BenQ ScreenBar Halo Review: Monitor lamp comfortably illuminates your workspace
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The BenQ ScreenBar Halo casts a pool of light on your desk that helps you focus, lets you see your work tools and papers better, and creates a surprisingly comfortable atmosphere around your Mac.
If you need more light where you work, your first thought is unlikely to be to buy one that shines on your glassy, reflective screen. Still, BenQ’s Screenbar Halo sits atop this monitor, it shines – and it’s excellent.
It’s an adjustable light in the sense that you can change the brightness and physically tilt it to avoid glare. Even without any adjustments, the effect is that the ScreenBar Halo creates a pool of light on your desk, no matter how small your desk or monitor is.
Without reflecting on the screen, the light makes everything particularly bright just below, where you have your keyboard. The light then gradually moves away from this central point, so subtly.
On gloomy days, all the papers you work on on the desk are now perfectly clear and usable.
In the evening, when you probably shouldn’t be sitting at your desk yet, the ScreenBar Halo keeps you focused and focused. At the same time, it makes you feel comfortable, even cozy.
It feels like you and your Mac are in a little bubble, separated from everything around you.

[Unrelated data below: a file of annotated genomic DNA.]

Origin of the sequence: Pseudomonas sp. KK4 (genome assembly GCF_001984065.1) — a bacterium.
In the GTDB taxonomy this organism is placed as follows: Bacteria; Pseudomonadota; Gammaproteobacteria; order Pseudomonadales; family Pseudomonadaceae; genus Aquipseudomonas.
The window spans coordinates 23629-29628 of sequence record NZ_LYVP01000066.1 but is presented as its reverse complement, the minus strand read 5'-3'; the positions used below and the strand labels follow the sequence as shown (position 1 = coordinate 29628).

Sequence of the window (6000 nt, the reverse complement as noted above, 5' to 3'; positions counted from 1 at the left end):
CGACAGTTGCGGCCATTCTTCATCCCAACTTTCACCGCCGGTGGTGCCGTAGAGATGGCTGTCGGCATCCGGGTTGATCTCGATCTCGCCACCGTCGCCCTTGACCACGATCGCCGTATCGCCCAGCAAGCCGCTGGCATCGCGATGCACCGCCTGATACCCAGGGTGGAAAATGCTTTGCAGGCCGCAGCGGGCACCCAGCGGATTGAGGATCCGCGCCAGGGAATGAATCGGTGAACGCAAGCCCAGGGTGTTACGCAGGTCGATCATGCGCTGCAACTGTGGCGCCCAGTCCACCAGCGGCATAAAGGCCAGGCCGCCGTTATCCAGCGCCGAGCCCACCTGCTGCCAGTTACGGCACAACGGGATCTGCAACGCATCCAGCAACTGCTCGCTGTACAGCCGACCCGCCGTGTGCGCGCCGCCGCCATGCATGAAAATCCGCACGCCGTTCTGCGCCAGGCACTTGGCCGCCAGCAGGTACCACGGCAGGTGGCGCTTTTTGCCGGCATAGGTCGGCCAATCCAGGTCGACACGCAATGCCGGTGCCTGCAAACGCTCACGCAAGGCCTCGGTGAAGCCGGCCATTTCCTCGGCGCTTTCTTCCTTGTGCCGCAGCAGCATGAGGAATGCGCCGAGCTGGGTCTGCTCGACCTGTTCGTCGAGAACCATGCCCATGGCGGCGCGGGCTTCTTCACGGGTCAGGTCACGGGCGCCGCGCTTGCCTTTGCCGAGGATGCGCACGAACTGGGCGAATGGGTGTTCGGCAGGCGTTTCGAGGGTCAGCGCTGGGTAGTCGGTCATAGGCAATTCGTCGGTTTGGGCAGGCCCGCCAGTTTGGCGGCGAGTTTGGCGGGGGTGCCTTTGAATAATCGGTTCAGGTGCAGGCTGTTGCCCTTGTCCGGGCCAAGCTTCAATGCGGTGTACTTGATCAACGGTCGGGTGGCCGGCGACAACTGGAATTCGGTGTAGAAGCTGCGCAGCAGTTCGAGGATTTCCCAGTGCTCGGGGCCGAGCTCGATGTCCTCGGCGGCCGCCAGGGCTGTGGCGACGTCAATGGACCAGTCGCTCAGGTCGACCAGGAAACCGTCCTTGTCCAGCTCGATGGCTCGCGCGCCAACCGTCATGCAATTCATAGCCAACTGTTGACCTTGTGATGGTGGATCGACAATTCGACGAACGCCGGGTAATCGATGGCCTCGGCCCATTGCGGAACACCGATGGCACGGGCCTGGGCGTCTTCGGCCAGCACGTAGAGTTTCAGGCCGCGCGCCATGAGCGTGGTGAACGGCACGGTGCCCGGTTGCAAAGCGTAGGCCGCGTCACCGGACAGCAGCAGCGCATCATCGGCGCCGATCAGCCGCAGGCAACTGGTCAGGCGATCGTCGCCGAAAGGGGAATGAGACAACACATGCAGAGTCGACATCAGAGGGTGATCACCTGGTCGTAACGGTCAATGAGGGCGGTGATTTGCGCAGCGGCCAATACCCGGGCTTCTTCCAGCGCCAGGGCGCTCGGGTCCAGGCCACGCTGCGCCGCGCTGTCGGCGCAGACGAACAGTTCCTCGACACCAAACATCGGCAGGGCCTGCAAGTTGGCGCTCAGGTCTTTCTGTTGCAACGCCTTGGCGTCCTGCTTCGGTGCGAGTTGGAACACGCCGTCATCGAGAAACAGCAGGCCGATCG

Specifically, perhaps more quantifiably, it also appears to reduce eye strain from screen glare. Part of that may come from the diffuse back light pointing from the ScreenBar Halo to behind the desk, which creates a cocoon-like feel.
What is provided
The BenQ ScreenBar Halo comes in a few parts. There’s the light itself, a USB cable connecting the device to your Mac or a power source, and a separate wireless remote.
This wireless remote is the clearest difference between the ScreenBar Halo and its predecessor, the ScreenBar. This older model had a dial physically connected to the light by a cable.
This is all meant to be used at your desk rather than halfway through an office, so the wired dial command with its short cable was fine. But the wireless remote control is more convenient because you can more easily put it aside when not in use.
This new wireless remote is the only way to control the light. Powered by three AAA batteries, the remote is a dial with a touch-sensitive front.
To use the remote, you first wave your hand over the device, which lights up a single red light. Then press that red light to turn on the ScreenBar Halo.
Touching also briefly turns on other control options. There are buttons to do with brightness, temperature and storing your favorite combination of these.
It’s not easy to see any of the buttons until you press them, because that’s mostly when they light up. However, you get used to where they are – and aside from the central one, you won’t tend to use the controls very often.
When you do, however, one aspect will keep throwing you. There are a series of bright red dots around the circumference of the remote’s face, but these are indicators rather than commands.
The more red dots you see, the brighter the light from the ScreenBar Halo. But while everything else on this face is controlled by touch, the way you manage the light level is to physically twist the top of the remote.